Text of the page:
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March 27, 2011
McD's West team breakdown
The 2011 McDonald's All-American Game provides a contrast of styles between the East and the West squads. In the West's practice on Sunday, its prowess in the paint and the quickness of the guards such Marquis Teague stood out.
Myck Kabongo (Texas)- He brings a lot of energy to the court, and slowly over the course of the practice began to take over a leadership role for the West. Kabongo loves to distribute the ball, which along with his charismatic personality will endear him to his teammates.
Look for the speed of Teague and Kabongo at the point guard position to be a major factor in the game Wednesday night.
Austin Rivers (Duke)- Neither the physical wings or speedy point guards of the West could contain Rivers' lethal first step. Perhaps no one in the 2011 class attacks the basket better from the arc with just one dribble. Rivers also shot the ball well from deep.
Adonis Thomas (Memphis)- Out of the physical, slashing, athletic wings, Thomas was the best in the West practice. Always a strong rebounder, Thomas also passed the ball well off the move and knocked down a couple three-pointers.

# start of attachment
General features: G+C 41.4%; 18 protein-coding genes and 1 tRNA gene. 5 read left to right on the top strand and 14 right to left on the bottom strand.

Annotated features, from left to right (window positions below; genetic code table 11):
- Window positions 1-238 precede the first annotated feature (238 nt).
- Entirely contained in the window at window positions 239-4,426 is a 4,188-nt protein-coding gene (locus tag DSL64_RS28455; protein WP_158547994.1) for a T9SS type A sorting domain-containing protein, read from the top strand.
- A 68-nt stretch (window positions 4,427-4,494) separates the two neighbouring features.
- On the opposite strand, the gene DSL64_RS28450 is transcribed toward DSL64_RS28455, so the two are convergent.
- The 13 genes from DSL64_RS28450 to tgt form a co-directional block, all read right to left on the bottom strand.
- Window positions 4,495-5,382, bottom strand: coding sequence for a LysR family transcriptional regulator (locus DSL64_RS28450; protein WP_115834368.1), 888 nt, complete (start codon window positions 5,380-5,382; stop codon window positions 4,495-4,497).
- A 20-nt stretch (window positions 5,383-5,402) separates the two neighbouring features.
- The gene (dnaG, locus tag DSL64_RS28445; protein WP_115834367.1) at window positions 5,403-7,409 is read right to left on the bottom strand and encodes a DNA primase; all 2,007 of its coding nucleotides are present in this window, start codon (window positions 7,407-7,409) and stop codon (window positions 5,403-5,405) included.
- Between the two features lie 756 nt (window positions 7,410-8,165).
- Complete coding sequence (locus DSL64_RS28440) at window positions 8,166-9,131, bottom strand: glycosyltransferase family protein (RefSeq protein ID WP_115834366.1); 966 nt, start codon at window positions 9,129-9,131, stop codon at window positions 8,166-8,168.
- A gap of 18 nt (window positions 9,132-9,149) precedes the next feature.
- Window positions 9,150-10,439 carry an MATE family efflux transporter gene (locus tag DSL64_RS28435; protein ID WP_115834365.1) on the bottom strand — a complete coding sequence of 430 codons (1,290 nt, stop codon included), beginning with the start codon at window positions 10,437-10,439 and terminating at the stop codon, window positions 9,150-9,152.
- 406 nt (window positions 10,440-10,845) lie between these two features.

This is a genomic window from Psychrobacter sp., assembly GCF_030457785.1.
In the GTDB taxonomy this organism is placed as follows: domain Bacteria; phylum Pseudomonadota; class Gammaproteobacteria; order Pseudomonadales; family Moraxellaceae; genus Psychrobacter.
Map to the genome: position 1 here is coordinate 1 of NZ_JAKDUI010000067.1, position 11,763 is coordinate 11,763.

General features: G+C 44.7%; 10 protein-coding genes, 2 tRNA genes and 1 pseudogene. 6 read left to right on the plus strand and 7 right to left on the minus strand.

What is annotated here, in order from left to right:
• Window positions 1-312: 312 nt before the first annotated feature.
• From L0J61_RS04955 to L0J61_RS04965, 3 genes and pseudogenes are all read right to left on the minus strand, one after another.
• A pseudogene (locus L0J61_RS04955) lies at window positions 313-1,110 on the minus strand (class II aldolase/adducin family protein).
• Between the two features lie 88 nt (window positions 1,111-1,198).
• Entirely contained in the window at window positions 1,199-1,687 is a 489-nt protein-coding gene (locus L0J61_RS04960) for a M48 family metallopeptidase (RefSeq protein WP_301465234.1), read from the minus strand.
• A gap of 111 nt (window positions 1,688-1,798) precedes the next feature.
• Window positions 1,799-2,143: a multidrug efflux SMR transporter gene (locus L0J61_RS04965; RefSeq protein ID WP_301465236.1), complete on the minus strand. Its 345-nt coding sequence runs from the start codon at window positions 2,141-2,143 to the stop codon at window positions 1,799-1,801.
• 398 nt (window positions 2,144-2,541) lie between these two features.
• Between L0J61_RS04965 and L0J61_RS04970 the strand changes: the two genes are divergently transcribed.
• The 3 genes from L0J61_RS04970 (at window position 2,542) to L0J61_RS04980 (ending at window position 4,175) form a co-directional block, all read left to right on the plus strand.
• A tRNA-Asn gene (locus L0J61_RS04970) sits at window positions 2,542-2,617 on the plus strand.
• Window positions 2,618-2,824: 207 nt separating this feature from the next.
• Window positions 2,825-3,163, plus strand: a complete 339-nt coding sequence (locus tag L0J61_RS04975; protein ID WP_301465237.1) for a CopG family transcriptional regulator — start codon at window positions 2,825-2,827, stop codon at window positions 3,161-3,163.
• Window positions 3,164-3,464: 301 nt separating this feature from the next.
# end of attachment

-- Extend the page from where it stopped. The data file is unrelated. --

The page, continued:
Anthony Davis (Kentucky)- His length immediately impacted the practice with his shot blocking and rebounding. There is no mystery why Davis is the top big man in the country. He has the top combination of length, agility and skill of any of the post players in the class.
Amir Williams (Ohio State)- Williams has significantly improved his upper body strength since the summer. And like Davis, Williams has impressive length. Typically just a low post scorer, Williams made a couple of shots from mid-range during the scrimmage.
Kyle Wiltjer (Kentucky)- Although he is not as athletic as the other big men on the West squad, Wiltjer brings a unique ability to stretch the defense with his deadly shooting stroke and composure with the ball on the perimeter.
The West will need to physically attack the East defensively on the perimeter to contain the bevy of long range shooters on the East.
The West has a length advantage over the East in the post, but the East has a strength advantage in the post.
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